Sanad Human Rights Organisation held its annual conference in London, titled ‘A year of doubling sentences’. The conference shed light on human rights violations in Saudi Arabia during 2022, as well as reviewed the most prominent achievements and shortcomings of the organisation during the year. The conference was attended by renowned personalities and human rights activists from around the globe.
At the start of the conference, Sanad’s director Dr Saeed Al-Ghamdi greeted the activists and guests present, before addressing the deteriorating human rights situation in Saudi Arabia. He claimed that the human rights situation in Saudi Arabia is catastrophic in every meaning of the word, and that concerted efforts to push for reform is a national and humanitarian duty, and that staying silent regarding the regime’s violations and turning a blind eye to its transgressions means nothing but more violations, repression, tyranny and abuses.
Additionally, in his speech, Al-Ghamdi talked about the urgent need for human rights work in Saudi Arabia and said: “In a country like Saudi Arabia, where human rights are violated in all forms, and where repression, terrorism and the denial of freedoms are practised, it is of utmost urgency and necessity that light is shed on the violations and abuses practiced by the regime against its citizens, and to work together to achieve dignity for the oppressed in their homelands, and to say with one voice to this oppressive and criminal regime, it’s time for you to stop your crimes and denying the freedom and rights of people”.
During a presentation addressing the human rights situation in the Kingdom over the year, Sanad’s advisor, Dr Sue Conlon said: “The continuous and heinous practices of violating human rights, and the continued policy of arbitrary detention, enforced disappearance and brutal torture inside prisons confirm the Saudi regime’s insistence of using these policies to manage the country; not to mention depriving detainees of their basic rights and the deliberate medical neglect they are subjected to inside their prisons; as well as the clear legal imbalance in dealing with detainees’ cases, starting with their arbitrary arrest without a warrant or judicial order, through to the conditions of their detention and enforced disappearance, and ending with sham trials that lack the most basic standards of justice, in addition to the unfair and lengthy sentences issued against some, or The Public Prosecution’s demands that it be imposed on others simply for exercising their natural right to express their opinion”.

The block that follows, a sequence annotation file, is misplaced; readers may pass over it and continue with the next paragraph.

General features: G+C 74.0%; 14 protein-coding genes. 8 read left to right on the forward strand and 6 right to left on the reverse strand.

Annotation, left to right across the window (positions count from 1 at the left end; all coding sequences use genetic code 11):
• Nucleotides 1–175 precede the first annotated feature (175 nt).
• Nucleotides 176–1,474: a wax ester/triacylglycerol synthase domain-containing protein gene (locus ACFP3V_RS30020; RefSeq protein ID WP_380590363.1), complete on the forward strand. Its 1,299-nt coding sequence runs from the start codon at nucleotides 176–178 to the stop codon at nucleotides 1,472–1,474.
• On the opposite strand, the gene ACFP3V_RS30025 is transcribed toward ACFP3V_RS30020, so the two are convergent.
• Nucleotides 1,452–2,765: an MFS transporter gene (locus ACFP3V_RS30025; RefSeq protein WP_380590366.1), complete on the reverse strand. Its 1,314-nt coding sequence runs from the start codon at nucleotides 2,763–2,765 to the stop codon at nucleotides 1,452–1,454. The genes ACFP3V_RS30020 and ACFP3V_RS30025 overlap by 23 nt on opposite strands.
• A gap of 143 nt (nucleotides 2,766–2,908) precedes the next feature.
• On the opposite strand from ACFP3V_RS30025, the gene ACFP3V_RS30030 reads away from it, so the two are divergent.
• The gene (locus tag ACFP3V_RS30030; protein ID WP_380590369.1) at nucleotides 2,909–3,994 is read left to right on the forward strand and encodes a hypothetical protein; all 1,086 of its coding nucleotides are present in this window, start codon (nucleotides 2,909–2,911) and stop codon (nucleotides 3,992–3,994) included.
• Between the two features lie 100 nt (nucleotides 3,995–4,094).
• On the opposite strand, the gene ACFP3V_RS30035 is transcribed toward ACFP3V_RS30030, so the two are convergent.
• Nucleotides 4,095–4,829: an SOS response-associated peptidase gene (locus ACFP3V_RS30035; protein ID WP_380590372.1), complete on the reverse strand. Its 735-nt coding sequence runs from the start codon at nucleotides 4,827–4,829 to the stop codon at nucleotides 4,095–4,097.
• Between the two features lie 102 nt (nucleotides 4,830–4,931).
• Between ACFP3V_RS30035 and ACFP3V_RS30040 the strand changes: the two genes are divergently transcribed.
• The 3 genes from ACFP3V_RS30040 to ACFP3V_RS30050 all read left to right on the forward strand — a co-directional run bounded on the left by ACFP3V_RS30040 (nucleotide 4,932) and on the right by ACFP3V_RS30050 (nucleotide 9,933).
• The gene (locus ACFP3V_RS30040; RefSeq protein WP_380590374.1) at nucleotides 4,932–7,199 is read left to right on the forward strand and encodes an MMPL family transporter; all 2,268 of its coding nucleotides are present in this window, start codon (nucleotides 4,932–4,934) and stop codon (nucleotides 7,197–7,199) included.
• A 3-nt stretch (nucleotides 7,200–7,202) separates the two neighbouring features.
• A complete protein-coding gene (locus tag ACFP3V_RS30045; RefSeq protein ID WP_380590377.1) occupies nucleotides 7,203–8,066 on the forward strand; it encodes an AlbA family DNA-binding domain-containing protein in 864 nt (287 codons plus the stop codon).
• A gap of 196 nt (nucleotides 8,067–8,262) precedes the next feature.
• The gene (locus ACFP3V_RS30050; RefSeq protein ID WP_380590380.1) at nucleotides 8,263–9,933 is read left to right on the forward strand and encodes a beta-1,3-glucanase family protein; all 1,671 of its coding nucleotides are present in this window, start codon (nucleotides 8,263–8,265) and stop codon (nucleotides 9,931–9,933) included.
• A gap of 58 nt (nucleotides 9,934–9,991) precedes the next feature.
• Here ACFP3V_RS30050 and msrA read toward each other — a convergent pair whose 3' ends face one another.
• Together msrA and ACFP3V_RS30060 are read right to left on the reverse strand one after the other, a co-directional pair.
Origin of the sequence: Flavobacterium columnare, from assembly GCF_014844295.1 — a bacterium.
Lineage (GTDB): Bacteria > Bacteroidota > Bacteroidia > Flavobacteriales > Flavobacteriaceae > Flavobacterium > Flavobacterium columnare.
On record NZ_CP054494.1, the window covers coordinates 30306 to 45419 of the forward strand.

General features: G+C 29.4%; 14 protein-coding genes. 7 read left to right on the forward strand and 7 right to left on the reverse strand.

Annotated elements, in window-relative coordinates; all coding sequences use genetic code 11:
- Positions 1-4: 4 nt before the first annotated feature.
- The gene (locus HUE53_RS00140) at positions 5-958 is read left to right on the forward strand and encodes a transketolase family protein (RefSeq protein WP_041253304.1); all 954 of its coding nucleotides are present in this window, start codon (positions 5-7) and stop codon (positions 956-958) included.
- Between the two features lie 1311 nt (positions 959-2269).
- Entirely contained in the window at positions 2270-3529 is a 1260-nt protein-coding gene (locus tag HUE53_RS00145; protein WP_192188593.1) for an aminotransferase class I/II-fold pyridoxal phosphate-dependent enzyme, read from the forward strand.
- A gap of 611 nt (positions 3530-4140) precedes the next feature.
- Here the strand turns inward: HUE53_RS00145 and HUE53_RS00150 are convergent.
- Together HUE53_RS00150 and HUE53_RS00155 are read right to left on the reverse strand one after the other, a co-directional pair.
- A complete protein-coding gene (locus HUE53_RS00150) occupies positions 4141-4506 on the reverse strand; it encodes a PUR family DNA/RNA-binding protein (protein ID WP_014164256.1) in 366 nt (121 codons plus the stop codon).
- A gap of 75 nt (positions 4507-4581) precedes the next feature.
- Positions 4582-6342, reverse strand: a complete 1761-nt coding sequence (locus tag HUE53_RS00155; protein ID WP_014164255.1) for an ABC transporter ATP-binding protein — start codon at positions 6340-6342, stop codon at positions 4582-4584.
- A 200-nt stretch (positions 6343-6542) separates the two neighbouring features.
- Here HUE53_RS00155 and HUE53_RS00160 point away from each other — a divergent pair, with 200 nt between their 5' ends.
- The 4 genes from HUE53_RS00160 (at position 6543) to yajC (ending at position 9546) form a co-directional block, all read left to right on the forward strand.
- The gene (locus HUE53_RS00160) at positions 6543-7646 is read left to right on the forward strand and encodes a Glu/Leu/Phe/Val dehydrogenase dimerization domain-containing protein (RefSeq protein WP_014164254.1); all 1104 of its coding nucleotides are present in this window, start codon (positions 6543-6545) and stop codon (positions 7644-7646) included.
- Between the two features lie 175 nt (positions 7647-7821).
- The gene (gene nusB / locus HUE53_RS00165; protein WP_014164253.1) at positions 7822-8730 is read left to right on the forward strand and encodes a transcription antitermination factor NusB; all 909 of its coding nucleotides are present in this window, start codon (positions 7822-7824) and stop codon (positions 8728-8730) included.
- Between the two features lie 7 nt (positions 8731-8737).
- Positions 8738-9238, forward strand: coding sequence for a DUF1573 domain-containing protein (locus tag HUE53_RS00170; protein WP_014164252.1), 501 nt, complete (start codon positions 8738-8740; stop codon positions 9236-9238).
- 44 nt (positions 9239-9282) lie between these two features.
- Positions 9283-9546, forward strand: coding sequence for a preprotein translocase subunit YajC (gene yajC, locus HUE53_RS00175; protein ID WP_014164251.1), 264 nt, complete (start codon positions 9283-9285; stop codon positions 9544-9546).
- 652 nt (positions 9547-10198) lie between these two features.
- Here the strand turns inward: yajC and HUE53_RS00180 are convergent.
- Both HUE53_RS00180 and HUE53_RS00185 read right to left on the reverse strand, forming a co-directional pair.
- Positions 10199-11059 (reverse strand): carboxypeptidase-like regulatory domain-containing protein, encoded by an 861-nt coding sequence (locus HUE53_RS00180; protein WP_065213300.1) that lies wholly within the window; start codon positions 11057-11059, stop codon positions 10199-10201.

Conlon reported that Sanad monitored more than 30 cases of arbitrary arrest during 2022, of whom more than 80% were subjected to enforced disappearance. On the subject of the forced displacement of citizens in Saudi Arabia, Sue Conlan said: “After the incident of confiscating the lands of the sons of Al-Huwaitat in 2020, 2022 witnessed several displacement operations in various regions of the Kingdom – in Riyadh and Asir. It also saw the terrible demolitions that Jeddah is currently exposed to. What the regime is practicing against its citizens is a blatant violation of the most important human right – that of housing. Instead of providing housing for its citizens, the government has demolished homes and displaced their residents under flimsy pretexts”.
The conference included several speeches by human rights figures, in addition to responding to queries about the human rights situation in Saudi Arabia by attendees. The conference concluded with a speech by the head of the organisation, where he elaborated the diverse objectives of Sanad and its reach to several entities, including the United Nations, calling on all to provide the organisation with confirmed documentations of human rights information that enables it to help lift the injustice against the Saudi people.